Civil construction begins at Witchcliffe Ecovillage

The Ecovillage team is thrilled to announce that civil construction of Stage 1 will start on Monday (17 Feb) after we recently signed Perth-based Wormall Civil as head contractor for civil works of Stages 1-3.

“Starting construction is a huge milestone that’s been more than a decade in the making,” said Mike Hulme, director of Sustainable Settlements and founder of the project.

“It’s also the realisation of a long-held dream; to create a highly sustainable and resilient community that sets a new sustainability benchmark for residential developments,” he said.

Wormall Civil has a reputation for reliable service and has delivered high quality construction in and around Perth with significant streetscaping elements. The company is also looking to build a more permanent presence in the South West and is keen to work with local subcontractors, which was important for Sustainable Settlements.

The team is aiming to complete the construction of roads, drainage and services of Stage 1 before the winter rains set in this year, with works continuing into subsequent stages as weather permits.

Sales and marketing of the 64 lots in Stage 1 will start in April and the Ecovillage team will be offering small public presentations and walking tours of the Ecovillage.

“From the outset we’ve enjoyed the support of locals and have a substantial group of ‘Ecovillage pioneers’ who are super keen to buy a lot and start building the community. We’re hopeful the sustained level of interest will translate into healthy sales of Stage 1,” said Mr Hulme.

Witchcliffe Ecovillage Overview

Self-sufficient in renewable energy, water and fresh food produce, the Ecovillage will eventually be home to around 750 like-minded people who are motivated to live within the true means of our magnificent region, with a significantly reduced carbon footprint, without compromising comfort, privacy, amenity or affordability.

The development utilises state-of-the-art renewable technologies, extensive community gardens and regenerative agriculture practices, and passive solar and low carbon building techniques. Importantly, its focus on integrated, people-focused design outcomes will help to create a thriving social community that is inclusive, well-connected and resilient.

“We’ve been uncompromising in our efforts to make the Witchcliffe Ecovillage as sustainable as possible, and as such, it’s looking like it will be one of the most sustainable developments in the world,” said Mr Hulme.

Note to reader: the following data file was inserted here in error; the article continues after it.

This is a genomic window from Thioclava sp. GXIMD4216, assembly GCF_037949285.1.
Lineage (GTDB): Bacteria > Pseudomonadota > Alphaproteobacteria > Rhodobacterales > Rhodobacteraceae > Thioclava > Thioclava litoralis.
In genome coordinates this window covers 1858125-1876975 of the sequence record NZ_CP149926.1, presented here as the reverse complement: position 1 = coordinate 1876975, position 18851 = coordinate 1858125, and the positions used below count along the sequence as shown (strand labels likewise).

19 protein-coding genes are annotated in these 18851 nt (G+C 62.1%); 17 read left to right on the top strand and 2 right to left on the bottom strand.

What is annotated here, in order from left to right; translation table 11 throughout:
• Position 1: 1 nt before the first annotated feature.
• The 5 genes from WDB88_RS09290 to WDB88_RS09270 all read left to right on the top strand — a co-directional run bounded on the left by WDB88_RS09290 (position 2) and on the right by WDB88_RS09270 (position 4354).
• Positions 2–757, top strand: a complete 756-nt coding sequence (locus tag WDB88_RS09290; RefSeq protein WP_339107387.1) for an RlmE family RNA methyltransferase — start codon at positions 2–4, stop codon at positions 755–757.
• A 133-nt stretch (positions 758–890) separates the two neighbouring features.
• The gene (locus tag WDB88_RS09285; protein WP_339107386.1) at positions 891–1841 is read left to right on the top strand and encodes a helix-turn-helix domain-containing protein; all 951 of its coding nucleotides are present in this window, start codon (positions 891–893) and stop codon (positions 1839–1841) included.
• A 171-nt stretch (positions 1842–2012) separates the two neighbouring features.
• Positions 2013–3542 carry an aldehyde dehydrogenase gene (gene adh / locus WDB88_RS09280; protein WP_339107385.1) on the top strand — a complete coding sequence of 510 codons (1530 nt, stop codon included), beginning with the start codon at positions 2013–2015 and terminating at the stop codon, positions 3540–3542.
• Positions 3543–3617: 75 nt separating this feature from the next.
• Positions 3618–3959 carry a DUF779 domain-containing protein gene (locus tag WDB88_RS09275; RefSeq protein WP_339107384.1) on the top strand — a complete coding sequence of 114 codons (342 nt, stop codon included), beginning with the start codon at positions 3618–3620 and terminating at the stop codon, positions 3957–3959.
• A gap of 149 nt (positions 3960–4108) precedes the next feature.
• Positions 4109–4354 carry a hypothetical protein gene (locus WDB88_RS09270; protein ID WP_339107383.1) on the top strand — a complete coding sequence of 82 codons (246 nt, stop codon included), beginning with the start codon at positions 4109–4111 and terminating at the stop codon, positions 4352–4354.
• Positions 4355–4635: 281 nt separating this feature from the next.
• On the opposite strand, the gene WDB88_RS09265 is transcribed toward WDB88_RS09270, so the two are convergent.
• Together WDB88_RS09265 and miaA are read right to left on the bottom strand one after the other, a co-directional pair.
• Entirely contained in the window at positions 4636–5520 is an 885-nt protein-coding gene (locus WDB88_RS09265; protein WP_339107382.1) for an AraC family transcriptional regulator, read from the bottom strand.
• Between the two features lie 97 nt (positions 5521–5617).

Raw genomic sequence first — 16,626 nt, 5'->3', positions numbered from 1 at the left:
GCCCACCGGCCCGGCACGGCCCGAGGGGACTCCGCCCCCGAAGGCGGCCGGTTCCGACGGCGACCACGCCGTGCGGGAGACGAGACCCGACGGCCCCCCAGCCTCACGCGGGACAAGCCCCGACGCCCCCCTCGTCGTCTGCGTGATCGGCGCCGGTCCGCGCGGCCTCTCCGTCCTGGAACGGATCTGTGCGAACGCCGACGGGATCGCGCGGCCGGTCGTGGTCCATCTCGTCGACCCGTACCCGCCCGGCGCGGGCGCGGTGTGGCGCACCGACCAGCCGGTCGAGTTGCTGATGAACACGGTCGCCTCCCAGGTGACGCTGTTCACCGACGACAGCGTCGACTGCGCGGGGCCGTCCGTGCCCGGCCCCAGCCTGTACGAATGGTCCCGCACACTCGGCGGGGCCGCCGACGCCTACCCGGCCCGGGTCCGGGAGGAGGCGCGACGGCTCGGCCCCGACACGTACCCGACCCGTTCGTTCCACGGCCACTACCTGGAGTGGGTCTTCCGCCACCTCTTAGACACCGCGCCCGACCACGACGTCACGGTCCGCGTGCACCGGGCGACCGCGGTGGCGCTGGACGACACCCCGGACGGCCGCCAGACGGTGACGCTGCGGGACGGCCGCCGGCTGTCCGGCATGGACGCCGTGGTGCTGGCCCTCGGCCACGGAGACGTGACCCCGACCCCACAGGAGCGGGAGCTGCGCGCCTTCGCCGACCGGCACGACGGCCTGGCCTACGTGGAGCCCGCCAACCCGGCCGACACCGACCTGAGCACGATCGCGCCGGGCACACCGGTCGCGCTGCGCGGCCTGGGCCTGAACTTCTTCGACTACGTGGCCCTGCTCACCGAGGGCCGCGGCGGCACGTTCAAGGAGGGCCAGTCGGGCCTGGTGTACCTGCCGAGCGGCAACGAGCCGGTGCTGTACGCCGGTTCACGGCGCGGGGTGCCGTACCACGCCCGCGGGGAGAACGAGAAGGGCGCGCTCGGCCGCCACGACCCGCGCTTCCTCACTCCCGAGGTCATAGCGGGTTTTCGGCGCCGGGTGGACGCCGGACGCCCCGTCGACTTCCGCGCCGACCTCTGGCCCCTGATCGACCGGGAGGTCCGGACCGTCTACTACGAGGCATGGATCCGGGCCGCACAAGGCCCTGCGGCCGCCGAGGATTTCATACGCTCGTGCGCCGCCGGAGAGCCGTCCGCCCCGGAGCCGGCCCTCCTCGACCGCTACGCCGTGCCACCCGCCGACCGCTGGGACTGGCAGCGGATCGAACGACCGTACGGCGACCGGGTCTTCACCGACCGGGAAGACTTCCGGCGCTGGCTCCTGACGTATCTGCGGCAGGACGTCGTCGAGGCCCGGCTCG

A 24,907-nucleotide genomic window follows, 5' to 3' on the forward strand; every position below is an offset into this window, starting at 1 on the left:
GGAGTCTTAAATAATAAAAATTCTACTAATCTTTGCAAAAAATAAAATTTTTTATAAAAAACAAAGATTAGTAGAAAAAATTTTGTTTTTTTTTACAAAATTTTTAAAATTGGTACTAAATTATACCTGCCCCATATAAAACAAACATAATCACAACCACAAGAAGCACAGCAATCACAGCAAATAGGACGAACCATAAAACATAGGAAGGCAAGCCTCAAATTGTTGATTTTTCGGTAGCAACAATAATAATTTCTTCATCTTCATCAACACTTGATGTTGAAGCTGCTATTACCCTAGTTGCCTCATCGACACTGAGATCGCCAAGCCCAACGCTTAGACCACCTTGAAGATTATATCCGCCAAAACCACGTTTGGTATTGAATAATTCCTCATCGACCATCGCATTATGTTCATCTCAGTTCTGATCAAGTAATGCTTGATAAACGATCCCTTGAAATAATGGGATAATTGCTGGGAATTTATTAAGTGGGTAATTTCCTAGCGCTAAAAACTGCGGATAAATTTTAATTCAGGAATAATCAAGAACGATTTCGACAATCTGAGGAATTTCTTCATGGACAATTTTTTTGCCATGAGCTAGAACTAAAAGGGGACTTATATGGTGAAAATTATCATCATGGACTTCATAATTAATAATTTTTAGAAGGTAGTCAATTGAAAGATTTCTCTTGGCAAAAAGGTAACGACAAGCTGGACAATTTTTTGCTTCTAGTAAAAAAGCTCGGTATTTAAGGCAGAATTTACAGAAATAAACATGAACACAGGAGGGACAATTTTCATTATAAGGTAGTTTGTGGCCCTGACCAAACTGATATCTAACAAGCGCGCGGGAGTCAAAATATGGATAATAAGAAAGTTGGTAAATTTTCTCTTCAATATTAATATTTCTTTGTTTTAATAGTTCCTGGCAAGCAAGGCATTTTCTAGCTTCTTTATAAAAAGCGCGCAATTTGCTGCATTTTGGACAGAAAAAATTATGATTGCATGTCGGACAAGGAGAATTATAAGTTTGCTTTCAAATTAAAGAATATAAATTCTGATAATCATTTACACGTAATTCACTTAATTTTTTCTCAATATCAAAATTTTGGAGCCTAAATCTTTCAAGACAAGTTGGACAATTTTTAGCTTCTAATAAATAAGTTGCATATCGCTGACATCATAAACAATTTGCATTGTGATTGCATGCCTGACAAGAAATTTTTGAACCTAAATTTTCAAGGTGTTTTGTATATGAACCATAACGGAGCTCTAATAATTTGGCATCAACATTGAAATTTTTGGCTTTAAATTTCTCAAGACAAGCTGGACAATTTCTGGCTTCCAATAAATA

“We hope to attract visitors from all over the world who want to learn from what we’re doing and experience a holistic, sustainable community based on permaculture principles. But more importantly, we are excited to deliver exceptional social, economic and environmental outcomes for the Ecovillage community and the Margaret River region as a whole.”


Designed to create significantly more energy than it consumes, the Ecovillage’s sophisticated energy network will incorporate solar PVs on every roof, with batteries and microgrids that enable 100% renewable energy supply. Solar powered electric vehicle charging stations will be located in every residential cluster and in the Village Square to cater for tourists and locals alike.


Ample, high quality water will be captured and reused on site by three large dams, household rainwater tanks and a network of stormwater rain gardens. A community-scale wastewater treatment plant down at the Davis Rd end of the site will treat all sewerage and recycle onto an avocado and carbon plantation.


Fourteen agricultural lots irrigated by the dams will be available for purchase by residents and will provide opportunities for high value, small scale commercial horticulture. Supplemented by the community gardens, this fresh produce will feed residents and can be sold at the Ecovillage Food Hub, which will eventually become home to an organic food distribution network for the entire region.

Community Gardens

Utilising best practice human settlement design, homes will be configured in clusters surrounding feature-rich community gardens. These will become the heart of daily Ecovillage life, providing both a convivial social setting and abundant household fresh produce.


Every lot at the Ecovillage has been carefully oriented to maximise solar capture for passive solar homes that will be built in accordance with our Sustainable Building Design Guidelines using natural materials. Houses will undergo life cycle assessments and are required to be carbon negative.


In a region with a shortage of smaller and lower cost housing stock, affordability has also been a key driver of the project. There are nine different lot types designed to attract a diverse demographic, including families, retirees and young people. The project will also create a mix of commercial, creative, food, tourism and agricultural business opportunities, which will boost regional tourism and create jobs, enabling some residents to live and work in the Ecovillage.


With public amenities that include a tavern, café, creative and food hubs, clustered around a beautifully designed Village Square and commercial precinct, the Ecovillage is destined to become a major tourism drawcard in a region renowned for its world class local food and premium wine.